For loggers and arborists who tackle demanding, heavy-duty cutting work, having the right chainsaw is critical. When it comes to professional logging applications, smaller chainsaws in the 16-inch bar length range are generally not the best fit. Here’s a look at why larger, more powerful saws are better suited for intensive commercial timber harvesting.
Limitations of 16-Inch Chainsaws for Logging
While a high-quality and the best 16-inch chainsaw can certainly fell trees and cut logs, it’s not ideal as a primary saw for intensive professional use. Here are some key reasons why:
Serious logging requires a muscular saw that can power through very large, dense hardwood trunks efficiently. Most 16-inch consumer models max out around 3 horsepower. Professional 20 to 25 inch saws can generate up to 7 horsepower.
Limited Cutting Capacity
The modest 16-inch bar severely limits cutting capacity. Loggers routinely need to cut timber with diameters larger than what a 16-inch bar can handle in a single pass.
Reduced Torque and Chain Speed
Pro-grade chainsaws have robust torque to muscle through wood. They also have high chain speeds around 45+ feet per second to maximize cutting efficiency. Consumer 16-inch models lag in these areas.
Not Durable Enough
Logging is punishing on chainsaws. With thousands of hours of use over their lifespan, professional models are built for rugged durability. Most consumer 16-inch saws can’t withstand this day-in, day-out punishment.
What Size Chainsaw Do Loggers Really Need?
For professional timber harvesting, most loggers rely on a quiver of different saws tailored to specific cutting roles:
Felling Saws – 20 to 25 Inches
A powerful 25-inch chainsaw with a 20+ inch bar handles the demanding task of dropping large hardwoods efficiently. These saws weigh over 15 pounds but provide the brute force needed.
Bucking Saws – 18 to 22 Inches
Once trees are on the ground, bucking saws limb trees and cut logs to length. Their slightly smaller size makes them more nimble for this precision work.
Smaller Backup Saws
Loggers also pack smaller backup saws like 16-inch models. These are handy for trimming limbs and nasty underbrush but see limited primary use.
So while a consumer-grade 16-inch chainsaw has its occasional uses, it lacks the power, durability, and ruggedness needed for sustained professional logging work. Bigger is definitely better in the logging woods.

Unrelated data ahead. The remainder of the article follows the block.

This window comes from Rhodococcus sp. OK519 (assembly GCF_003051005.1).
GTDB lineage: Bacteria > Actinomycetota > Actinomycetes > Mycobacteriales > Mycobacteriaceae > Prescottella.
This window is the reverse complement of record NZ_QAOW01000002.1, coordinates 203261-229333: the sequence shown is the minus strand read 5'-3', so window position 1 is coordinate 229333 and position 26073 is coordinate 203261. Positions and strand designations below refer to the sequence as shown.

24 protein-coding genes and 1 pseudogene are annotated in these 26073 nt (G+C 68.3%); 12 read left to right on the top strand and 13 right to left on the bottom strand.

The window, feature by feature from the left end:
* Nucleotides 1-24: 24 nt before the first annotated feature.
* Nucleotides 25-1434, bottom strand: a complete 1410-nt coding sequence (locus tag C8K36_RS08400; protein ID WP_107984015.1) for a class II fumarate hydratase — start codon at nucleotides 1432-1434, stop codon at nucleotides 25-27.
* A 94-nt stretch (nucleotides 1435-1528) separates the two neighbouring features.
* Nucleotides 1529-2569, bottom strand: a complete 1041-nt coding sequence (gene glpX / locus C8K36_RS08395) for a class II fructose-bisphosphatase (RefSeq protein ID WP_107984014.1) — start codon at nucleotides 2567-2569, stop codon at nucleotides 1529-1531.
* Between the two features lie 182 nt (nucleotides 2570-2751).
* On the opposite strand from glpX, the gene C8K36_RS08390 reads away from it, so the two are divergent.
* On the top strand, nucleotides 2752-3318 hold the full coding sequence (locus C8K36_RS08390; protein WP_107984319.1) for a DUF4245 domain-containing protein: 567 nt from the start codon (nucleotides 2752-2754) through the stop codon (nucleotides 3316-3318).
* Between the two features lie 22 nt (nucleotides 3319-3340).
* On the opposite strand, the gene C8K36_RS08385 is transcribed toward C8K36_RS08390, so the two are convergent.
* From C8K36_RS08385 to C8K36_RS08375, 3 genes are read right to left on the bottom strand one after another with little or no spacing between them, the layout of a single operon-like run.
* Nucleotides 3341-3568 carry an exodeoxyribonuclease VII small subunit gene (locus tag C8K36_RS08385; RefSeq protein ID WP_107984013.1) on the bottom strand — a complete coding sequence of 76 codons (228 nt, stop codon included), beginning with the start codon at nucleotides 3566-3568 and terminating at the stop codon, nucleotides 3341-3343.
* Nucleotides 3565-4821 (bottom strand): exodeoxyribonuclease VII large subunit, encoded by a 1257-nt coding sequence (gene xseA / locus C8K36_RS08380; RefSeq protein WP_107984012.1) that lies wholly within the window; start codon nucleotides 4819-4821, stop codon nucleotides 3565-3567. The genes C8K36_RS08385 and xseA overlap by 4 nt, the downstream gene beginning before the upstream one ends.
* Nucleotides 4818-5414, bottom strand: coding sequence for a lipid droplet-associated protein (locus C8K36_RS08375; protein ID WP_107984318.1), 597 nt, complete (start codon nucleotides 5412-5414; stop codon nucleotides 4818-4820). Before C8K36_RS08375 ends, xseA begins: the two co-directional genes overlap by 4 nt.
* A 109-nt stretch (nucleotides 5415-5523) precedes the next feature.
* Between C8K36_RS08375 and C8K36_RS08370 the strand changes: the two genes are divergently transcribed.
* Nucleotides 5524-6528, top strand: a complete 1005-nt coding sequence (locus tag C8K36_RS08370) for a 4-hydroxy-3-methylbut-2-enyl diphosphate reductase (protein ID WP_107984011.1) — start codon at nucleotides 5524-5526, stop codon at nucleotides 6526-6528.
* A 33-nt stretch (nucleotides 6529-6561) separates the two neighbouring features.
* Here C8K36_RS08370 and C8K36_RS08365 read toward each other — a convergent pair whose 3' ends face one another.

Key Features of Professional Logger Chainsaws
Here are some of the key traits that set pro-grade logger chainsaws apart from standard consumer models:
- Over 5 horsepower output, up to 7HP+ on the most powerful felling saws
- Heavy duty durability – metal crankcase, reinforced components
- At least an 18-inch bar, up to 25 inches or more
- Advanced antivibration systems to reduce fatigue
- Quick release chain tensioning for easy adjustments
- Heated hand grips and carburetor for cold weather reliability
- Rapid chain acceleration and 45+ FPS chain speed
- Large fuel and oil tanks to extend runtime
- Optional logger safety features like chain catches and quick-stop inertial chains.
This extreme performance comes at a cost – professional logging chainsaws can sell for $800 and beyond. But in the hands of an experienced logger, these saws pay for themselves through increased productivity and reliability.
What are the main disadvantages of a 16-inch chainsaw for tree service use?
For professional tree removal, the limited power and bar reach of a 16-inch saw reduces efficiency on large diameter trunks and branches.
Could a 16-inch electric chainsaw work for light-duty logging?
No, even the most powerful and electric chainsaw lack the sustained high torque needed for intensive commercial logging.
What’s the smallest chainsaw that a logger could get by with?
Many loggers pack a reliable 20-inch saw as their smallest backup option. Anything smaller sees very limited use.
Are bigger chainsaws significantly more dangerous than 16-inch models?
Yes, extra safety precautions are needed to handle the massive power. Use requires proper training and personal protective equipment.
How often do professional logger chainsaws require maintenance?
With heavy daily use, pro-grade saws need frequent air filter cleanings, chain sharpening, sprocket replacement, etc. Regular upkeep is essential.
For weekend warriors tackling minor cutting jobs, a 16-inch consumer chainsaw is usually more than sufficient. But for anyone who makes their living harvesting timber, far more robust professional-grade saws in the 20 to 25-inch range are essential productivity tools. There’s no substitute for the cutting power and ruggedness that pro loggers require. With the wrong chainsaw, an otherwise straightforward logging job can become an inefficient, dangerous chore. Choose wisely based on your needs and best chainsaw usage level.